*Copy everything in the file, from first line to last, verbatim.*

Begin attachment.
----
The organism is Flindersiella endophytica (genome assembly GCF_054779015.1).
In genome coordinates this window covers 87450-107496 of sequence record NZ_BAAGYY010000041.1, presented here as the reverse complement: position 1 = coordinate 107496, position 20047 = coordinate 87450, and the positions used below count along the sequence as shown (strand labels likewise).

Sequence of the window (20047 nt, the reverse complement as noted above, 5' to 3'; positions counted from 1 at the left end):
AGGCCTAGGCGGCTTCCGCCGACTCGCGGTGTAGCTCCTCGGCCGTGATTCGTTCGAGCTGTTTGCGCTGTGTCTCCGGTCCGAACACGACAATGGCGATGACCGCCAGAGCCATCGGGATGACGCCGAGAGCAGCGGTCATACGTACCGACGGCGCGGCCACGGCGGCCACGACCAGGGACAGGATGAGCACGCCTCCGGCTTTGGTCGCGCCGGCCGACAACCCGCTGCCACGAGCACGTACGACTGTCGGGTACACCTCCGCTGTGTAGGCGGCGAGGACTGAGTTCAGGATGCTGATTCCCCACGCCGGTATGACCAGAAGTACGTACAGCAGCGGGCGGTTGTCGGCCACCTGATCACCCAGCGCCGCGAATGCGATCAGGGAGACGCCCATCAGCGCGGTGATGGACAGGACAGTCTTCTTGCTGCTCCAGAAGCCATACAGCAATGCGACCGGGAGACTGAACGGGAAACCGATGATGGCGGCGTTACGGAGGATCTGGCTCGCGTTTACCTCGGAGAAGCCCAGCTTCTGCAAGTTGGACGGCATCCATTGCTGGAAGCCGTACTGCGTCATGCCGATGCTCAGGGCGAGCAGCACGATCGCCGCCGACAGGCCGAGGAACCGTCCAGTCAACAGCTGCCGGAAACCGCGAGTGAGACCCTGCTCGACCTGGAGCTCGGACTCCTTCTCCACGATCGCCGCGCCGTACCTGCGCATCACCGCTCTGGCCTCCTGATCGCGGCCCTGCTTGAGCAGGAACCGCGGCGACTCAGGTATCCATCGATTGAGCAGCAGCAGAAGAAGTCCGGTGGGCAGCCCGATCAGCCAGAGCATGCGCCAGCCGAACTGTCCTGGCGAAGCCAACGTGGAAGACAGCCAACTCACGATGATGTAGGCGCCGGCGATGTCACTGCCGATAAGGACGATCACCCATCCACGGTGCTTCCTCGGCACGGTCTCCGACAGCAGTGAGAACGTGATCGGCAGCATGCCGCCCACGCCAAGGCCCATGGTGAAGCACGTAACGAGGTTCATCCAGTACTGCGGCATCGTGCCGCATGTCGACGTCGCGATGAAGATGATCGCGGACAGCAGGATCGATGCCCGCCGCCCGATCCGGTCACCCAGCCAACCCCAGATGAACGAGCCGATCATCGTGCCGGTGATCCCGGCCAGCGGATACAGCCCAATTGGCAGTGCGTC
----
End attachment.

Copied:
The organism is Flindersiella endophytica (genome assembly GCF_054779015.1).
In genome coordinates this window covers 87450-107496 of sequence record NZ_BAAGYY010000041.1, presented here as the reverse complement: position 1 = coordinate 107496, position 20047 = coordinate 87450, and the positions used below count along the sequence as shown (strand labels likewise).

Sequence of the window (20047 nt, the reverse complement as noted above, 5' to 3'; positions counted from 1 at the left end):
AGGCCTAGGCGGCTTCCGCCGACTCGCGGTGTAGCTCCTCGGCCGTGATTCGTTCGAGCTGTTTGCGCTGTGTCTCCGGTCCGAACACGACAATGGCGATGACCGCCAGAGCCATCGGGATGACGCCGAGAGCAGCGGTCATACGTACCGACGGCGCGGCCACGGCGGCCACGACCAGGGACAGGATGAGCACGCCTCCGGCTTTGGTCGCGCCGGCCGACAACCCGCTGCCACGAGCACGTACGACTGTCGGGTACACCTCCGCTGTGTAGGCGGCGAGGACTGAGTTCAGGATGCTGATTCCCCACGCCGGTATGACCAGAAGTACGTACAGCAGCGGGCGGTTGTCGGCCACCTGATCACCCAGCGCCGCGAATGCGATCAGGGAGACGCCCATCAGCGCGGTGATGGACAGGACAGTCTTCTTGCTGCTCCAGAAGCCATACAGCAATGCGACCGGGAGACTGAACGGGAAACCGATGATGGCGGCGTTACGGAGGATCTGGCTCGCGTTTACCTCGGAGAAGCCCAGCTTCTGCAAGTTGGACGGCATCCATTGCTGGAAGCCGTACTGCGTCATGCCGATGCTCAGGGCGAGCAGCACGATCGCCGCCGACAGGCCGAGGAACCGTCCAGTCAACAGCTGCCGGAAACCGCGAGTGAGACCCTGCTCGACCTGGAGCTCGGACTCCTTCTCCACGATCGCCGCGCCGTACCTGCGCATCACCGCTCTGGCCTCCTGATCGCGGCCCTGCTTGAGCAGGAACCGCGGCGACTCAGGTATCCATCGATTGAGCAGCAGCAGAAGAAGTCCGGTGGGCAGCCCGATCAGCCAGAGCATGCGCCAGCCGAACTGTCCTGGCGAAGCCAACGTGGAAGACAGCCAACTCACGATGATGTAGGCGCCGGCGATGTCACTGCCGATAAGGACGATCACCCATCCACGGTGCTTCCTCGGCACGGTCTCCGACAGCAGTGAGAACGTGATCGGCAGCATGCCGCCCACGCCAAGGCCCATGGTGAAGCACGTAACGAGGTTCATCCAGTACTGCGGCATCGTGCCGCATGTCGACGTCGCGATGAAGATGATCGCGGACAGCAGGATCGATGCCCGCCGCCCGATCCGGTCACCCAGCCAACCCCAGATGAACGAGCCGATCATCGTGCCGGTGATCCCGGCCAGCGGATACAGCCCAATTGGCAGTGCGTC